When trying to create an ecosystem for learning, the bottleneck that keeps coming up is the role of the manager. If the manager doesn’t think that learning will solve their problem of how to deliver on commitments, then the learning will not happen. The learner relies on their manager to be committed to their development. Most managers agree with this in theory but there is always a conflict of interest between developing people and delivering immediate results. The problem is exasperated by re-orgs. Changes in managers mean that a person’s development has to be constantly rebooted. Re-orgs are necessary because the business needs to change but the uncertainty disrupts performance.
This blog usually doesn’t go into organizational design but I came up with a radical idea that might solve both problems: managers have trouble reconciling people development and execution, meanwhile re-orgs disrupt the development of people and performance.
No more re-orgs.
The only way you can stop re-orgs is to stop having organizations. Imagine a 100% flat organization. No one belongs to any formal organization. No group has a formal manager. How would work get done? Ad Hoc teams would be formed and staffed as needed to solve specific problems and then would be disbanded on completion of the deliverables. There would be a Team Lead who would ONLY be responsible for deliverables. How would performance be managed and development be guided? Mentors would be assigned to each employee. Mentorship is often informal but this would be a formal role that would be part of the mentor’s job description. The employee is answerable to the team lead for delivering results and they are responsible to the Manager for performance and self development.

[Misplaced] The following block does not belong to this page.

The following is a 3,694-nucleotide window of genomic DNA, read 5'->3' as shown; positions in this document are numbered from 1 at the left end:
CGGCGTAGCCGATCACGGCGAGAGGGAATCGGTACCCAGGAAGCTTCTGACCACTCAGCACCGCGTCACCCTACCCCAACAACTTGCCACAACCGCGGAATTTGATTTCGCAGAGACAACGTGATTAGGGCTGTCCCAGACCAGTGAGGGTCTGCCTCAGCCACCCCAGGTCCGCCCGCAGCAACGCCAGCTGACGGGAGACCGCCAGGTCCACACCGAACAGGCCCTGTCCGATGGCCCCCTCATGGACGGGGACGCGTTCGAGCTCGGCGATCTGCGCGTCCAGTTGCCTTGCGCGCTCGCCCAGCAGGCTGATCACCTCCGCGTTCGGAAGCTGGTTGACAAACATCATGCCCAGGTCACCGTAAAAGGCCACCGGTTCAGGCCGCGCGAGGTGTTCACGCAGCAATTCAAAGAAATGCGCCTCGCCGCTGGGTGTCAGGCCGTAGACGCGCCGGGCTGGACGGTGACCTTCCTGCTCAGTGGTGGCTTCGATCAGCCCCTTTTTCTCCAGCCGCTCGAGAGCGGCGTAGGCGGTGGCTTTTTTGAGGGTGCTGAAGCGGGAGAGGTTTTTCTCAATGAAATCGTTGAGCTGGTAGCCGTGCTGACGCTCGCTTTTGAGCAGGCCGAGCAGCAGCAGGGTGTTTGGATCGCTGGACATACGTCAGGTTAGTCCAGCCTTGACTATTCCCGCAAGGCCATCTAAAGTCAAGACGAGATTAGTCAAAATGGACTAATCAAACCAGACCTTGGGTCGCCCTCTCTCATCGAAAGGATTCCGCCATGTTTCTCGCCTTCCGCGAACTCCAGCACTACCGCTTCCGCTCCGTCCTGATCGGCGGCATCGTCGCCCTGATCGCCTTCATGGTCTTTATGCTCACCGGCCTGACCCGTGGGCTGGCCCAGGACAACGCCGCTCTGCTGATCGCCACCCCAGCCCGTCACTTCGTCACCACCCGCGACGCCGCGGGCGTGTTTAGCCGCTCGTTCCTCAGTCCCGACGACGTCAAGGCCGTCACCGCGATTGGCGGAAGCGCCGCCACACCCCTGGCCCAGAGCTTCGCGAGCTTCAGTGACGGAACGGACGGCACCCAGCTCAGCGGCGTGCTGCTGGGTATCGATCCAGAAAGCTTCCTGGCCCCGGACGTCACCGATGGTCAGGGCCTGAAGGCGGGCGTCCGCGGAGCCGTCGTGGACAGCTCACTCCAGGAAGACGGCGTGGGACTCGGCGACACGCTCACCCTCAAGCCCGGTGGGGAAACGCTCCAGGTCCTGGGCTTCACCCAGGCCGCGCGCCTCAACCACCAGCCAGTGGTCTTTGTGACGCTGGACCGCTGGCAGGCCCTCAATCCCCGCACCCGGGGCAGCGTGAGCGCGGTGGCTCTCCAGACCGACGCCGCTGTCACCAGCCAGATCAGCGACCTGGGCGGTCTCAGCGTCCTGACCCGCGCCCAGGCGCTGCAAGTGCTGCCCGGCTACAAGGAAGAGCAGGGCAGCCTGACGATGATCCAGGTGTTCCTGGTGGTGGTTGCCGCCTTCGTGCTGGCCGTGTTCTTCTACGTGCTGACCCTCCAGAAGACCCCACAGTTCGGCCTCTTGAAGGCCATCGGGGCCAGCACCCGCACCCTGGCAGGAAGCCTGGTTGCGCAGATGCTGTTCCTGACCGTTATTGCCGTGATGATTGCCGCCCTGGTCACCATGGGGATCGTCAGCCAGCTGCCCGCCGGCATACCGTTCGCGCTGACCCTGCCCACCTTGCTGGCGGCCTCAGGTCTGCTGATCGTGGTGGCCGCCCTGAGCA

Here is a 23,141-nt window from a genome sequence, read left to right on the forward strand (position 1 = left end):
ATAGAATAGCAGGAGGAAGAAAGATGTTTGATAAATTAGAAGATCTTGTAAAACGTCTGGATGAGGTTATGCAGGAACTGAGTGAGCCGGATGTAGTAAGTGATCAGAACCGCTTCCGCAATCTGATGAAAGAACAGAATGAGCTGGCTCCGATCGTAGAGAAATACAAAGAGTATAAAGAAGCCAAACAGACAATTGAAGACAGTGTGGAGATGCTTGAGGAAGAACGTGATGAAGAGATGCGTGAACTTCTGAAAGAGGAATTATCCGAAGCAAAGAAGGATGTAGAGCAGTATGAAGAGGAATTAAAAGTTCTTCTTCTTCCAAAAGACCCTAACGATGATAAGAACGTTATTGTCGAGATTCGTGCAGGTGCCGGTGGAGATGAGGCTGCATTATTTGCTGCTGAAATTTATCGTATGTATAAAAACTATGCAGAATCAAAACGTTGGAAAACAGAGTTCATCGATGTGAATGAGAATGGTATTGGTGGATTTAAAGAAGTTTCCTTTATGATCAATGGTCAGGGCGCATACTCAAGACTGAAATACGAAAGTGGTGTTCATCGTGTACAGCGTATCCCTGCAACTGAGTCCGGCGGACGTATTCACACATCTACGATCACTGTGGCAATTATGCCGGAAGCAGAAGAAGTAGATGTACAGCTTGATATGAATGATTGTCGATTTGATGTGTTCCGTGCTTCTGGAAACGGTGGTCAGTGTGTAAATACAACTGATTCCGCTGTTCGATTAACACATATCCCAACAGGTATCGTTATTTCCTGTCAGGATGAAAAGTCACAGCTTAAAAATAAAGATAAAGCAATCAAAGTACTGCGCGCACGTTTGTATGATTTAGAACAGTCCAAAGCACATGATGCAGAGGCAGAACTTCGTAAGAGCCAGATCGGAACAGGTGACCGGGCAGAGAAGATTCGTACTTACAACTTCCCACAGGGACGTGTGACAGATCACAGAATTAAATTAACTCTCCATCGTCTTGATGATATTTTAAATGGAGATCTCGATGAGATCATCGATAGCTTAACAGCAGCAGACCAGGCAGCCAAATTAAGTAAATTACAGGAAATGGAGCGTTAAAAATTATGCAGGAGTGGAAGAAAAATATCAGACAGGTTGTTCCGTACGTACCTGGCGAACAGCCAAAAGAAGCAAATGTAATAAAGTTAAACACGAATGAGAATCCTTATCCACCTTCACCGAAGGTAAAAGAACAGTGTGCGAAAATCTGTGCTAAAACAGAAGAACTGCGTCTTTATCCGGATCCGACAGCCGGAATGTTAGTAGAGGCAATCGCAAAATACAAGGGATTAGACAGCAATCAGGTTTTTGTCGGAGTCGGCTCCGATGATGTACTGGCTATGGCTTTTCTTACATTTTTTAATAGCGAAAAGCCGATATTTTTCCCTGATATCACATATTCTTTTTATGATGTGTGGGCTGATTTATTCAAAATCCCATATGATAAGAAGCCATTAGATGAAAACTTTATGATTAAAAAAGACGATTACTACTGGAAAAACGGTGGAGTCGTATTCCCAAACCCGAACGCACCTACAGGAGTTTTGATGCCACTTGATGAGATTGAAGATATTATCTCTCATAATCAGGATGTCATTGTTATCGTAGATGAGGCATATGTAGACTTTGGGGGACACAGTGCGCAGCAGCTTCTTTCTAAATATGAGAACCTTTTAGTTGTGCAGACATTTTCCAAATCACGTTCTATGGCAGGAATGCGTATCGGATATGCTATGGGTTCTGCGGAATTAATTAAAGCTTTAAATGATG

This separates people management from results management and it removes the disruption and lack of clarity around reorganizing formal hierarchies. This would free learning from the tyranny of deadlines and it would make learning a priority of the mentor.